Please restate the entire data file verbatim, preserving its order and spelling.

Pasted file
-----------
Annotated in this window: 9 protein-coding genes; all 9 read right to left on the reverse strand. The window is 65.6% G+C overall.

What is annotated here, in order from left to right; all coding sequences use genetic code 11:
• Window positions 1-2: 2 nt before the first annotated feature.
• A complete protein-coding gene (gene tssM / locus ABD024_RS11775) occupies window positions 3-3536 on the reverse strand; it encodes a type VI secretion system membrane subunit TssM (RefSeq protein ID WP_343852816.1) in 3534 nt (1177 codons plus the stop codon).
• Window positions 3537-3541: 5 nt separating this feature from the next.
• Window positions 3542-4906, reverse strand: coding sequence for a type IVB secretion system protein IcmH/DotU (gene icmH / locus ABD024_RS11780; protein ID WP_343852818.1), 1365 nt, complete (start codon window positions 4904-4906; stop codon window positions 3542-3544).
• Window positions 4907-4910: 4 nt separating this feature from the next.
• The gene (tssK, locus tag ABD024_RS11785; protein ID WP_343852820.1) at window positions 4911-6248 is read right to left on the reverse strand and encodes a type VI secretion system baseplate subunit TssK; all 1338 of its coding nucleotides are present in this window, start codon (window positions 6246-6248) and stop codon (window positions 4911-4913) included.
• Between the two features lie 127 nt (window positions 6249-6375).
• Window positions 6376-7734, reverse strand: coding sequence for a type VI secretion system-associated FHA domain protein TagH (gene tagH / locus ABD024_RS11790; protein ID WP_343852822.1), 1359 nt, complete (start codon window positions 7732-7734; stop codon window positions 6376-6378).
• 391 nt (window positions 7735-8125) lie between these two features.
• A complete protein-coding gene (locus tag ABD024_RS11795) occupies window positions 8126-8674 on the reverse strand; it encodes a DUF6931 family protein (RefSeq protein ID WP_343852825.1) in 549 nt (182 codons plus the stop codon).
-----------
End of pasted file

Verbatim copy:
Annotated in this window: 9 protein-coding genes; all 9 read right to left on the reverse strand. The window is 65.6% G+C overall.

What is annotated here, in order from left to right; all coding sequences use genetic code 11:
• Window positions 1-2: 2 nt before the first annotated feature.
• A complete protein-coding gene (gene tssM / locus ABD024_RS11775) occupies window positions 3-3536 on the reverse strand; it encodes a type VI secretion system membrane subunit TssM (RefSeq protein ID WP_343852816.1) in 3534 nt (1177 codons plus the stop codon).
• Window positions 3537-3541: 5 nt separating this feature from the next.
• Window positions 3542-4906, reverse strand: coding sequence for a type IVB secretion system protein IcmH/DotU (gene icmH / locus ABD024_RS11780; protein ID WP_343852818.1), 1365 nt, complete (start codon window positions 4904-4906; stop codon window positions 3542-3544).
• Window positions 4907-4910: 4 nt separating this feature from the next.
• The gene (tssK, locus tag ABD024_RS11785; protein ID WP_343852820.1) at window positions 4911-6248 is read right to left on the reverse strand and encodes a type VI secretion system baseplate subunit TssK; all 1338 of its coding nucleotides are present in this window, start codon (window positions 6246-6248) and stop codon (window positions 4911-4913) included.
• Between the two features lie 127 nt (window positions 6249-6375).
• Window positions 6376-7734, reverse strand: coding sequence for a type VI secretion system-associated FHA domain protein TagH (gene tagH / locus ABD024_RS11790; protein ID WP_343852822.1), 1359 nt, complete (start codon window positions 7732-7734; stop codon window positions 6376-6378).
• 391 nt (window positions 7735-8125) lie between these two features.
• A complete protein-coding gene (locus tag ABD024_RS11795) occupies window positions 8126-8674 on the reverse strand; it encodes a DUF6931 family protein (RefSeq protein ID WP_343852825.1) in 549 nt (182 codons plus the stop codon).